Heartbreaking Video Lifts Up ‘Leftover’ Chinese Women Shamed For Being Single

A viral video campaign wants to change the conversation around the harsh reality of being single in China.

SK-II, a popular Japan-based cosmetics company, released a new video on Wednesday aiming to fight back against the stigma unmarried women face in Chinese society. The video is part of the company’s #ChangeDestiny campaign, which aims to empower and inspire women around the world.

In the video, named “Marriage Market Takeover,” various single Chinese women discuss the pressure they receive from their families to marry, and the judgment they experience in society for being single.

“In Chinese culture, respecting your parents is the most important quality, and not getting married is like the biggest sign of disrespect,” one woman says.

“Maybe I should give up on someone I love for someone who’s suitable,” another says as she tears up.

Skincare company SK-II has rolled out a video aiming to fight the stigma ofleftover women, or unmarried females in their late 20s and over. In this scene, a woman cries after her mother says she issingle because of her average looks.

Unmarried females in their late 20s and over are often described in Chinese society as sheng nu, or “leftover women.”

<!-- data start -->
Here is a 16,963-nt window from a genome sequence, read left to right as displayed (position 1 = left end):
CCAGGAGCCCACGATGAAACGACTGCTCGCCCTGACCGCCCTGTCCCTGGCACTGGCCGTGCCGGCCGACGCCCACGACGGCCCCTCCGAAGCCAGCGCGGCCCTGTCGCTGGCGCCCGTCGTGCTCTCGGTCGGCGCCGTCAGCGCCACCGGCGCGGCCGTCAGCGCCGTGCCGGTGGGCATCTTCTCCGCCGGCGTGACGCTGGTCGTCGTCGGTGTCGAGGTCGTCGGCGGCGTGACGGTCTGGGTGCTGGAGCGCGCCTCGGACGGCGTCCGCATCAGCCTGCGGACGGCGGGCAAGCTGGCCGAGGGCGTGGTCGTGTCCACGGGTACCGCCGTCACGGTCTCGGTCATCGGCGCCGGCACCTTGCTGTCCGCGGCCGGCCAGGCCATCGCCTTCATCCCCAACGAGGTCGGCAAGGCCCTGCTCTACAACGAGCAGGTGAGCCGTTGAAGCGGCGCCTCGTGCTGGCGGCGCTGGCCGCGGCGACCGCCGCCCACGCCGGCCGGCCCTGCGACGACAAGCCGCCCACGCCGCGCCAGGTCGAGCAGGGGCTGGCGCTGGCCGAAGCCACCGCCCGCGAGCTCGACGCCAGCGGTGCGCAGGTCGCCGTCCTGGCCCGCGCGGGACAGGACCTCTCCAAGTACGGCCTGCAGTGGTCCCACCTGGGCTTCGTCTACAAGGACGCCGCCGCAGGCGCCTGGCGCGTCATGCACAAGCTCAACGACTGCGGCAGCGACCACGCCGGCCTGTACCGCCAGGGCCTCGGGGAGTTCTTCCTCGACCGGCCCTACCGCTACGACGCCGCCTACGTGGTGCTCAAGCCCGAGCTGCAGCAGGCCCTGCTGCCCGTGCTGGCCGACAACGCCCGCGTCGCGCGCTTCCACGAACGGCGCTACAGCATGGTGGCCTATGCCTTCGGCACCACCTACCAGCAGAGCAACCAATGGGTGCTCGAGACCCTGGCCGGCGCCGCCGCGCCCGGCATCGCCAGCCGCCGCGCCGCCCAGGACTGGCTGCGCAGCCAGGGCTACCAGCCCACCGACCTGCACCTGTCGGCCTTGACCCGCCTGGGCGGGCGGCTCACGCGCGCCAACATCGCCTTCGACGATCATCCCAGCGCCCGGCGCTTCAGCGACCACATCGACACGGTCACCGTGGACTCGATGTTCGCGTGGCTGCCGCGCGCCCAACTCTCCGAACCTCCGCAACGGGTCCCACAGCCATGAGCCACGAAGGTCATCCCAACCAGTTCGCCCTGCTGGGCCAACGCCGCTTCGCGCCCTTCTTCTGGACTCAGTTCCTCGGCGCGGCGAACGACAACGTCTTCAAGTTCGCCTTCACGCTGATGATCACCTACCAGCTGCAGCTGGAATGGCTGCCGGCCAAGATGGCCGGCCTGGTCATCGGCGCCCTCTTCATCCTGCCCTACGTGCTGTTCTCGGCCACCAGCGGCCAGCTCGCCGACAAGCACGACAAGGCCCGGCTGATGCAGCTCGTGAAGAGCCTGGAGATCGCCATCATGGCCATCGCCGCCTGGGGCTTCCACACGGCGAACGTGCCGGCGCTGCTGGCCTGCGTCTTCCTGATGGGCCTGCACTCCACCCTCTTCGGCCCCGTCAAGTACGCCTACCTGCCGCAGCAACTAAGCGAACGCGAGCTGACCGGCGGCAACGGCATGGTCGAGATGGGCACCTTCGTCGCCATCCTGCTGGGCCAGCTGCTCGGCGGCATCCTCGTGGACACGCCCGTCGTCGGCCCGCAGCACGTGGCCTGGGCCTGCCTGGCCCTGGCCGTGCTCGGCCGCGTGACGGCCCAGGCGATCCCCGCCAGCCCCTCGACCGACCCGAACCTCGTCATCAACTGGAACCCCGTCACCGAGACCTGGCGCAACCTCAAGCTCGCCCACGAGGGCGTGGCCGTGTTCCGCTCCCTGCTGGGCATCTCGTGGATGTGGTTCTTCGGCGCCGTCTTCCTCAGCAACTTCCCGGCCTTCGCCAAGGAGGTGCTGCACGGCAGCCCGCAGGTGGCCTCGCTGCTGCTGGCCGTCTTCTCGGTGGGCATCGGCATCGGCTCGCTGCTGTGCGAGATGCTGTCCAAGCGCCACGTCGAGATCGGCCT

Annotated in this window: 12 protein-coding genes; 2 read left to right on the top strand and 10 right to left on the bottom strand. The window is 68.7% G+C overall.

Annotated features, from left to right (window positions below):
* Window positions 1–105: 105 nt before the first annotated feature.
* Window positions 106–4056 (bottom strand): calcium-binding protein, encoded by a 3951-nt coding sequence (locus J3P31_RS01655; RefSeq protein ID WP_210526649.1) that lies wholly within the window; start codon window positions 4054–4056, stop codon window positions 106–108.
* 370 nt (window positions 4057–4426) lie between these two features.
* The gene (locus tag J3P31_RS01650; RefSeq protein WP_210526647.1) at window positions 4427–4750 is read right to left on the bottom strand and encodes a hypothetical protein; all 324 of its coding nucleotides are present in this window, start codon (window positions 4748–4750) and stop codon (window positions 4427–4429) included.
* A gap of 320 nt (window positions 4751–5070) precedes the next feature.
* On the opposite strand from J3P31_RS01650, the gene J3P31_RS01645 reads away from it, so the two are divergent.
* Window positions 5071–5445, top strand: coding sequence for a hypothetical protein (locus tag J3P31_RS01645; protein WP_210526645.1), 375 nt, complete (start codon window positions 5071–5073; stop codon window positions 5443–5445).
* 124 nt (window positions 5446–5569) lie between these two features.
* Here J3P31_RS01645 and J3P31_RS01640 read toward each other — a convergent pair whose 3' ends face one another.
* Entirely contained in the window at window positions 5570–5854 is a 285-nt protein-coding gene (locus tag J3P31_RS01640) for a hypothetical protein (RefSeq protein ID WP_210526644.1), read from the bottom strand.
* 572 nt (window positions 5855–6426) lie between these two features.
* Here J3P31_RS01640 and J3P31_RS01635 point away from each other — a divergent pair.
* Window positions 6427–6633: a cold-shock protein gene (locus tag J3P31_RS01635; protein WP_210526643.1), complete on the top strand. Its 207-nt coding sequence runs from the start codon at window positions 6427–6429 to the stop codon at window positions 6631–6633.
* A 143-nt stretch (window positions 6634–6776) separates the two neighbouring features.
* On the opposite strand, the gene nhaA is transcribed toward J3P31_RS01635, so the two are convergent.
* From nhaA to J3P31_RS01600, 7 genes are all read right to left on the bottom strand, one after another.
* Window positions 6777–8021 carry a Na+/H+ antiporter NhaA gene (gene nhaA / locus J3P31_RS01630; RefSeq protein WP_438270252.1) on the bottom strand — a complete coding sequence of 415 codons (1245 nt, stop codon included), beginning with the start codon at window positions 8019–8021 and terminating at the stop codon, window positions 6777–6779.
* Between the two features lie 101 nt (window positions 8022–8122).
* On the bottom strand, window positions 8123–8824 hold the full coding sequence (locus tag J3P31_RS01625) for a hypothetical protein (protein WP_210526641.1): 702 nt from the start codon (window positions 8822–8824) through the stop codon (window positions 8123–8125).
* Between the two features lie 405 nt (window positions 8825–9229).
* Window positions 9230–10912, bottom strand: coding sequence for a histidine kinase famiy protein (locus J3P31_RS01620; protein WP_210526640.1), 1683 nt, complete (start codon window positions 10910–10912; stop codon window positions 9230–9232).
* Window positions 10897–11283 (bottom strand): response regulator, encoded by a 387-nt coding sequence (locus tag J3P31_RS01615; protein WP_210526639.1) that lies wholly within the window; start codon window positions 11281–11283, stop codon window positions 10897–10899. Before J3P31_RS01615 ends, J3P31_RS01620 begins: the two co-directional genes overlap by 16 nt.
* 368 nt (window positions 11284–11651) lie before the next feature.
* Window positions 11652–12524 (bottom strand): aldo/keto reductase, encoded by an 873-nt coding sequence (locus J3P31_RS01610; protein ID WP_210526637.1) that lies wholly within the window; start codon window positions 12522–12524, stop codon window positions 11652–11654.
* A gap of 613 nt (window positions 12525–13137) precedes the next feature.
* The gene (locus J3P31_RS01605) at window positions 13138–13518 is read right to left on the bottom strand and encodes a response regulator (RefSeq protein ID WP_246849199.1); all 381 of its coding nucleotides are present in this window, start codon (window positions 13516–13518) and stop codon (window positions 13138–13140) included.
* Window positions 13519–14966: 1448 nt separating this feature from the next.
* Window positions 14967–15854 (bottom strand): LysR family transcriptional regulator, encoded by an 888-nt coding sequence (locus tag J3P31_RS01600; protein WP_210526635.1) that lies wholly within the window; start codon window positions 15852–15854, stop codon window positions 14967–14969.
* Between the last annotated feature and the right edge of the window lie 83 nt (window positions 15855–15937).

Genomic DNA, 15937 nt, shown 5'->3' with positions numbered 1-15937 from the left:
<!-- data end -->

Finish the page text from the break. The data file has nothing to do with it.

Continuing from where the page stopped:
In a country where over 90 percent of women get married by the time they’re 30, state broadcaster China Central Television claims, sheng nu are heavily stigmatized within smaller family communities as well as by larger social forces. The Chinese Ministry of Education listed the term sheng nu as an official word in its dictionary in 2007.

The All-China Women’s Federation, which was founded by the Chinese Communist Party, has put particular blame on educated women for being single. The organization frequently reports and espouses government policies on women.

“Good-looking girls don’t need much education — their looks alone can get them married. Plainer girls have it harder, so they think they can increase their competitiveness by getting higher degrees,” a scathing March 2011 column written by the All-China Women’s Federation noted.